Pharma companies (or their investors) may be all depressed wishing that the good old days of fat pipelines and long patent protection windows were still here. But now and again it’s worth considering how big Big Pharma actually is. And, as IMS health reports, it’s big. And it’s not just here in the US anymore (although this remains the biggest and most profitable market).
IMS Health (NYSE: RX), the world’s leading provider of market intelligence to the pharmaceutical and healthcare industries, today announced that 2005 total global pharmaceutical sales grew 7 percent at constant exchange rates, to $602 billion. In the ten major markets, audited growth was 5.7 percent in 2005, compared with 7.2 percent the previous year.
In 2005, North America, which accounts for 47 percent of global pharmaceutical sales, grew 5.2 percent, to $265.7 billion, while Europe experienced somewhat higher growth of 7.1 percent, to $169.5 billion. Sales in Latin America grew an exceptional 18.5 percent to $24 billion, while Asia Pacific (outside of Japan) and Africa grew 11 percent to $46.4 billion. Japan, the world’s second largest market, which has historically posted slower growth rates, performed strongly in 2005, growing 6.8 percent to $60.3 billion, its highest year-over-year growth since 1991.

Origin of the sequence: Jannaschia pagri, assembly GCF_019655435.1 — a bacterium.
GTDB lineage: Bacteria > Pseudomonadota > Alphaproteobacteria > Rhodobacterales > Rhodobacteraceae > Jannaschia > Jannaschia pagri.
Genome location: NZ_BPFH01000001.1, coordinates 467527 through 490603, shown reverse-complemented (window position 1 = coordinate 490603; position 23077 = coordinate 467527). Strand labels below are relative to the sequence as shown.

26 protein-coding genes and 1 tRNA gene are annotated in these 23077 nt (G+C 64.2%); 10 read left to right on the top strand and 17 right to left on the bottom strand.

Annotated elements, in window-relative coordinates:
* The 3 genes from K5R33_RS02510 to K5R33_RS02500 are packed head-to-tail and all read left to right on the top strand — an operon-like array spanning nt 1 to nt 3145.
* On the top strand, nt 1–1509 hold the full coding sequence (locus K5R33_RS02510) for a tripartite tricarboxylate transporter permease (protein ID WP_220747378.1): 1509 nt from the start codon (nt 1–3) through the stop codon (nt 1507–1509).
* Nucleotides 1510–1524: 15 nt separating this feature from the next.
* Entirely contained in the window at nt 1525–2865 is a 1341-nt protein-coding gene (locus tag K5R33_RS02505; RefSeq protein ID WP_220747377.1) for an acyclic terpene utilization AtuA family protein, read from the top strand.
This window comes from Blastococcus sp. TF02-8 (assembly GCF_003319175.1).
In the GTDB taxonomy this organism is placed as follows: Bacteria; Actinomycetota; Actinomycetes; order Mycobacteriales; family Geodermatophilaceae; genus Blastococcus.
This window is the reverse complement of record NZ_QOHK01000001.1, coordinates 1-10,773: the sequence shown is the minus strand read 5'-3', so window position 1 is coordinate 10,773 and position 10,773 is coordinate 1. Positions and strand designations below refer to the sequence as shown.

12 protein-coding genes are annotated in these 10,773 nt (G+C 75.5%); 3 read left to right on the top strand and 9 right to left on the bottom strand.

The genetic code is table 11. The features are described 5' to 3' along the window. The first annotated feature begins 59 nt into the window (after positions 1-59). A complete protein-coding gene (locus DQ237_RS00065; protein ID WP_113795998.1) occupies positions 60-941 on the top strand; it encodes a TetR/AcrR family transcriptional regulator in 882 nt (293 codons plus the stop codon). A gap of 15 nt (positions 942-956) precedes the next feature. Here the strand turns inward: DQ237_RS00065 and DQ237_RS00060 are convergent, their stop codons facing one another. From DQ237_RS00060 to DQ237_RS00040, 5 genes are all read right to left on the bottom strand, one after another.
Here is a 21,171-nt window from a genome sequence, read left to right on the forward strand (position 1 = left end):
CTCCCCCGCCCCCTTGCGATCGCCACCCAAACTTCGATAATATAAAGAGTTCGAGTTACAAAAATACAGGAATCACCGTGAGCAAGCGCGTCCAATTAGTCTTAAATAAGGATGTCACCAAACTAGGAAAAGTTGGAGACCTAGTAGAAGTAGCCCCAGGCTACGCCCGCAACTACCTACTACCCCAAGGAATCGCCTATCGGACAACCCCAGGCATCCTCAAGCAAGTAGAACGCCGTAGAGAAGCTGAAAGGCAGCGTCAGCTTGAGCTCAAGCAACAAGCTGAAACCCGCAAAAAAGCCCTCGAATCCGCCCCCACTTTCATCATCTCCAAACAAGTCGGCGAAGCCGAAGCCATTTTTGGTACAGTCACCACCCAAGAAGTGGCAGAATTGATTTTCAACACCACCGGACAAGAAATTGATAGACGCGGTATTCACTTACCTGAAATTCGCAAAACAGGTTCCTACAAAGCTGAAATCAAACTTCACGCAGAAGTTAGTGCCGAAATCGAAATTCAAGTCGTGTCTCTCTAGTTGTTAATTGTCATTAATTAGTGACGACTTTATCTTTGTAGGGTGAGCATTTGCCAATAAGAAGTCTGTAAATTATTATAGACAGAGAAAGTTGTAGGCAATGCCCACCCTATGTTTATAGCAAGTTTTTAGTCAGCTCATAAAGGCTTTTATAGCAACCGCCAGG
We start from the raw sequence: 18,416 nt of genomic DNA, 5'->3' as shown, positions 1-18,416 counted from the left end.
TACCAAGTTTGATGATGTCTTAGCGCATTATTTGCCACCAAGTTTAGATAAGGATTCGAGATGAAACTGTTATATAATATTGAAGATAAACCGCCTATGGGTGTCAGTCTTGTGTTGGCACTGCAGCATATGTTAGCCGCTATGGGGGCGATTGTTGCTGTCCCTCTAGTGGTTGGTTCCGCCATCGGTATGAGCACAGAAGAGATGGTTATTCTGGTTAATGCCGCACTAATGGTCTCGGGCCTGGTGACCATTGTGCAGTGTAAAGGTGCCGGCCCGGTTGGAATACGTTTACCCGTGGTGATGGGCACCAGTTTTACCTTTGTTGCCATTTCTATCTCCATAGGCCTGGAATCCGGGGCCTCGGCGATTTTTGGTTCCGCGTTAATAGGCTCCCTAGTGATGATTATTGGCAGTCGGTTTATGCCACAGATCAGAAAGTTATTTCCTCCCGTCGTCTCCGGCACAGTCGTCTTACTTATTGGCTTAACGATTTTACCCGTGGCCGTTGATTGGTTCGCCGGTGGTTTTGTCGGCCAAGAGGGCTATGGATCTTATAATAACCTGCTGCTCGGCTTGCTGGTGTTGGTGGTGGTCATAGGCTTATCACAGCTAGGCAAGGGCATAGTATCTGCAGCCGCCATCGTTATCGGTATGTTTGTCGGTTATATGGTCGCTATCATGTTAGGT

So consider that worldwide pharma spending now slightly exceeds the biggest chunk of US health spending (hospital care @ $588 billion).